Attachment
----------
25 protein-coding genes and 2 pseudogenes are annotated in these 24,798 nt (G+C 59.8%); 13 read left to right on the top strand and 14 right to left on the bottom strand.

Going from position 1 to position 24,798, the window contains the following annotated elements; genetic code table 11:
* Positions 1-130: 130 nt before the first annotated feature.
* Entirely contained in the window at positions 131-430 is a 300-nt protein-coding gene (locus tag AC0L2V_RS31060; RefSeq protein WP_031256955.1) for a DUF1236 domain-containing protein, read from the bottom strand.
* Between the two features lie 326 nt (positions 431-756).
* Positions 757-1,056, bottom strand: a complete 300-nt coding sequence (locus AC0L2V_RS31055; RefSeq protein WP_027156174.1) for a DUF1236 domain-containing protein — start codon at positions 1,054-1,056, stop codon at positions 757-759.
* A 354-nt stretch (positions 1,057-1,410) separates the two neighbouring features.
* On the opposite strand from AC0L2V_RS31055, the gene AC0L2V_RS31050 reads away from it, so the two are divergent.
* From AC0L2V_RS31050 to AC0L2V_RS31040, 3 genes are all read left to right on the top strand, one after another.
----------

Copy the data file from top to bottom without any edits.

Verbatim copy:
25 protein-coding genes and 2 pseudogenes are annotated in these 24,798 nt (G+C 59.8%); 13 read left to right on the top strand and 14 right to left on the bottom strand.

Going from position 1 to position 24,798, the window contains the following annotated elements; genetic code table 11:
* Positions 1-130: 130 nt before the first annotated feature.
* Entirely contained in the window at positions 131-430 is a 300-nt protein-coding gene (locus tag AC0L2V_RS31060; RefSeq protein WP_031256955.1) for a DUF1236 domain-containing protein, read from the bottom strand.
* Between the two features lie 326 nt (positions 431-756).
* Positions 757-1,056, bottom strand: a complete 300-nt coding sequence (locus AC0L2V_RS31055; RefSeq protein WP_027156174.1) for a DUF1236 domain-containing protein — start codon at positions 1,054-1,056, stop codon at positions 757-759.
* A 354-nt stretch (positions 1,057-1,410) separates the two neighbouring features.
* On the opposite strand from AC0L2V_RS31055, the gene AC0L2V_RS31050 reads away from it, so the two are divergent.
* From AC0L2V_RS31050 to AC0L2V_RS31040, 3 genes are all read left to right on the top strand, one after another.